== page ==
Citing a Surge in Subscriptions, The Atlantic Prints Second Run of Jan/Feb Issue
On newsstands and in mailboxes, the 160-year-old magazine continues to defy industry trends.
Amid tough times for mass-market print magazines, The Atlantic has once again bucked the trend by tapping into the political anxieties of the American public.
Citing a surge in new subscriptions in the wake of the U.S. presidential election, the D.C.-based politics and policy magazine is producing a second run of its January/February print edition featuring national correspondent Ta-Nehisi Coates' 17,000-word cover story, "My President Was Black."
It's the second time in six months that The Atlantic has produced an extra batch of print issues to meet rising demand. In July, the magazine made the then-unprecedented move of printing an extra 25,000 copies of its July/August issue, featuring the cover story, "How American Politics Went Insane." By anyone's guess, it was the first such re-printing of a single issue in The Atlantic's 160-year history.
This time, The Atlantic is upping the ante, printing an additional 40,000 copies to be distributed across retail outlets and to new subscribers who signed up after the January/February issue was shipped.
The aftermath of Election Day yielded record-breaking surges of new subscribers to the magazine in November and December, according to company spokeswoman Anna Bross. The last two months of 2016 alone accounted for one-third of all subscription orders placed online for the entire year. In the end, The Atlantic gained more than four-times as many new subscribers in 2016 as it did in 2014, and new subscription orders were up 56 percent over 2015, according to the company.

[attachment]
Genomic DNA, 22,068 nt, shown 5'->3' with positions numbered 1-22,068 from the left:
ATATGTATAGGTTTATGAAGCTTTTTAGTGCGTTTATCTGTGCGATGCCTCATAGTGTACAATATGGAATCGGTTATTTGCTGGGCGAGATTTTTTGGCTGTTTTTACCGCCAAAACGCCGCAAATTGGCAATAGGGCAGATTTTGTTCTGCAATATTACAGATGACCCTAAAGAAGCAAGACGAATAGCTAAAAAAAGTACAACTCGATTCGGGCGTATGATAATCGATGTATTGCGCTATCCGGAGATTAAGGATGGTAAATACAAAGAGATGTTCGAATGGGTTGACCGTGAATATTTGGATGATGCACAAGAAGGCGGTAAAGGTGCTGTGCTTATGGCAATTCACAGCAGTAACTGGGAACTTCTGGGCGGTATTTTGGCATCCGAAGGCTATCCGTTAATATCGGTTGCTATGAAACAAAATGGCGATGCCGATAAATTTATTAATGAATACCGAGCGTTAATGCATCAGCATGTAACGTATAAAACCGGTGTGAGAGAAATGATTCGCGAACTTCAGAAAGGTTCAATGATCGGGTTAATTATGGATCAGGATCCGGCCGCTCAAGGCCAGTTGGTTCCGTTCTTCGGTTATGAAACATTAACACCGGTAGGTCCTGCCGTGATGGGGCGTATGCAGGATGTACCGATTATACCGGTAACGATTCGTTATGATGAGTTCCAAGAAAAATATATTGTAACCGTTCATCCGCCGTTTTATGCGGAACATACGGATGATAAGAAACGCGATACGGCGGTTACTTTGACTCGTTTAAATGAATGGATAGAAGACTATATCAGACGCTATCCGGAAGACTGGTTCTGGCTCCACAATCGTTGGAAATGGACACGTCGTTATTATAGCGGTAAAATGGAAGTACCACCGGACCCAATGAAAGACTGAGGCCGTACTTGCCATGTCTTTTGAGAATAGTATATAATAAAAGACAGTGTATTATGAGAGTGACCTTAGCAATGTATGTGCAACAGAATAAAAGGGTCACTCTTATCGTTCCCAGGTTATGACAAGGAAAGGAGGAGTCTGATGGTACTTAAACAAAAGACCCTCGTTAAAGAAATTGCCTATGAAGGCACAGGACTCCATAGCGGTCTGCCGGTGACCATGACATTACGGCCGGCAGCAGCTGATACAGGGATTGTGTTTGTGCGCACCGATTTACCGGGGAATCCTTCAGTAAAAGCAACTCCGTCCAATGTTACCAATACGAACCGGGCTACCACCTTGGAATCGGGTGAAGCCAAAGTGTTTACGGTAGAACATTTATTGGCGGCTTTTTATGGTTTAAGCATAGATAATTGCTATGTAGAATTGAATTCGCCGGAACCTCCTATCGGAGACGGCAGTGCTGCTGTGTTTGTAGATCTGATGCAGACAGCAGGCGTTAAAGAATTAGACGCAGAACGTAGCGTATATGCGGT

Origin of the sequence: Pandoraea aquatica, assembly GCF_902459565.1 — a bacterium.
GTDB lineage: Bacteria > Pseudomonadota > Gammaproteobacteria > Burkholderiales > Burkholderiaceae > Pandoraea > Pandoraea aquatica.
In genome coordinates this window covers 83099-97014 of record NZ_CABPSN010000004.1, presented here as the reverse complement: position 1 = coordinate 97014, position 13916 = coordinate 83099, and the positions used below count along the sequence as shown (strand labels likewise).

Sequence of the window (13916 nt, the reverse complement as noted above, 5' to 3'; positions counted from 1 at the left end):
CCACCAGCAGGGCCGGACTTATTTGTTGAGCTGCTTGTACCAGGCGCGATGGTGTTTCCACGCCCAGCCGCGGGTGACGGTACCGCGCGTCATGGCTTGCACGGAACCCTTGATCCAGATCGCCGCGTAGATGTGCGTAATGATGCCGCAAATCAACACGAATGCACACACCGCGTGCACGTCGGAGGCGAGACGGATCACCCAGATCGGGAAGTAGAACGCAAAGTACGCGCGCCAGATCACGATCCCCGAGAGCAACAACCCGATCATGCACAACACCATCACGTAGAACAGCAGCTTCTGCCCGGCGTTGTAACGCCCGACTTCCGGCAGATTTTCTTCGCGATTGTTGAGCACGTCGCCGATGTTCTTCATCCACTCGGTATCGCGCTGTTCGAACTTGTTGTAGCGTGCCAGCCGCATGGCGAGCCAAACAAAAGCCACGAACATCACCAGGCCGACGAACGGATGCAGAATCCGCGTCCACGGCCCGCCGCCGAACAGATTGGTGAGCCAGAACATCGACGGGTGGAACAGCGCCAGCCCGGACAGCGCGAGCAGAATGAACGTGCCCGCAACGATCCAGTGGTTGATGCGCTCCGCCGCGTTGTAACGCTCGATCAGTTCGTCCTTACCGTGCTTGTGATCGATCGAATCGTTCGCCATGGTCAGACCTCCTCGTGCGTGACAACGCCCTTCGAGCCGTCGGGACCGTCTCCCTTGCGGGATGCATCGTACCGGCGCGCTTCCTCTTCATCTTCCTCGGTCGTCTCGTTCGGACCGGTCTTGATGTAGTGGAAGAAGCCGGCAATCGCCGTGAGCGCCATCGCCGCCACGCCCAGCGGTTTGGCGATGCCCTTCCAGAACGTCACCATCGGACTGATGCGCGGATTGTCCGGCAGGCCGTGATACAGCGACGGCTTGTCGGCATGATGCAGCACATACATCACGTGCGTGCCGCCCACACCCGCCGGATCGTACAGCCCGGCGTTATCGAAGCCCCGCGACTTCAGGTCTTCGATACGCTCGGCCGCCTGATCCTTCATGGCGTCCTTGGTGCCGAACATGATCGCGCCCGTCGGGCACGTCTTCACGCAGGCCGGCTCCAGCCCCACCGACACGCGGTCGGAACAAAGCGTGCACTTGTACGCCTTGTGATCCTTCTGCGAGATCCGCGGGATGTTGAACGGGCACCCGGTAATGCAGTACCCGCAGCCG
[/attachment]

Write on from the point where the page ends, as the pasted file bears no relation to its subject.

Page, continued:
"We saw a spike in subscriptions and support for The Atlantic following the election. That momentum continued in December," Bross tells Folio:. "The surge was driven primarily by online and email offers, and our standard offers in those places were at our normal subscription rates. We haven't historically or recently offered deep discounts on subscriptions."
The Atlantic didn't share the specific number of new subscribers, but according to data from the Alliance for Audited Media, the magazine averaged 442,000 paid subscribers in print for the six months ending in June 2016, the most recent reporting period.
Things appear equally rosy on the newsstand side of the business. The numbers on the December issue aren't in yet, but Bross says The Atlantic is anticipating a 14.8 percent year-over-year increase in single-copy sales in 2016. Judging by the magazine's 2015 numbers, that would place total newsstand sales at around 447,000 units — or about 45,000 per issue.
Whether by drawing the ire of the President-elect's Twitter account with a negative restaurant review, galvanizing a new audience of young readers to take part in political discourse, or simply investing in a deeper commitment to political coverage, the 2016 election — and everything that's come with it — is proving to be a boon for legacy media.